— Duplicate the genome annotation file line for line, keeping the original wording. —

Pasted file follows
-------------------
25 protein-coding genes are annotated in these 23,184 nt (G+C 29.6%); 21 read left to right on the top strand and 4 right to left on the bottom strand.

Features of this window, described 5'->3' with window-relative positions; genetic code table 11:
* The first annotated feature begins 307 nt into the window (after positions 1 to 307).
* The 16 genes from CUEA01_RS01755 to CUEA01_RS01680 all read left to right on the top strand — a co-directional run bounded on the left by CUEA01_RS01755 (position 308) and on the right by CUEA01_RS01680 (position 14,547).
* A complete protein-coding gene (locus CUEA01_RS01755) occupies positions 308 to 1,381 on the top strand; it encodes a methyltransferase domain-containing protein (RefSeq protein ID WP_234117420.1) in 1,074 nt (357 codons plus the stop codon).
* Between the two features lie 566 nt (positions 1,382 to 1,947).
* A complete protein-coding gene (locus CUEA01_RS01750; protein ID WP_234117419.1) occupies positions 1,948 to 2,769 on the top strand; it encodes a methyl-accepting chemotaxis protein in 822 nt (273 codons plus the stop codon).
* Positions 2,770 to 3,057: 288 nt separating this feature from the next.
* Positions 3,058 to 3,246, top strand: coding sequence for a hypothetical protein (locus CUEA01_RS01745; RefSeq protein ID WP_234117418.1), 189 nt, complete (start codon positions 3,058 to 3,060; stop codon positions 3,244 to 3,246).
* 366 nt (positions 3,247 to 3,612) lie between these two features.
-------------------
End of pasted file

25 protein-coding genes are annotated in these 23,184 nt (G+C 29.6%); 21 read left to right on the top strand and 4 right to left on the bottom strand.

Features of this window, described 5'->3' with window-relative positions; genetic code table 11:
* The first annotated feature begins 307 nt into the window (after positions 1 to 307).
* The 16 genes from CUEA01_RS01755 to CUEA01_RS01680 all read left to right on the top strand — a co-directional run bounded on the left by CUEA01_RS01755 (position 308) and on the right by CUEA01_RS01680 (position 14,547).
* A complete protein-coding gene (locus CUEA01_RS01755) occupies positions 308 to 1,381 on the top strand; it encodes a methyltransferase domain-containing protein (RefSeq protein ID WP_234117420.1) in 1,074 nt (357 codons plus the stop codon).
* Between the two features lie 566 nt (positions 1,382 to 1,947).
* A complete protein-coding gene (locus CUEA01_RS01750; protein ID WP_234117419.1) occupies positions 1,948 to 2,769 on the top strand; it encodes a methyl-accepting chemotaxis protein in 822 nt (273 codons plus the stop codon).
* Positions 2,770 to 3,057: 288 nt separating this feature from the next.
* Positions 3,058 to 3,246, top strand: coding sequence for a hypothetical protein (locus CUEA01_RS01745; RefSeq protein ID WP_234117418.1), 189 nt, complete (start codon positions 3,058 to 3,060; stop codon positions 3,244 to 3,246).
* 366 nt (positions 3,247 to 3,612) lie between these two features.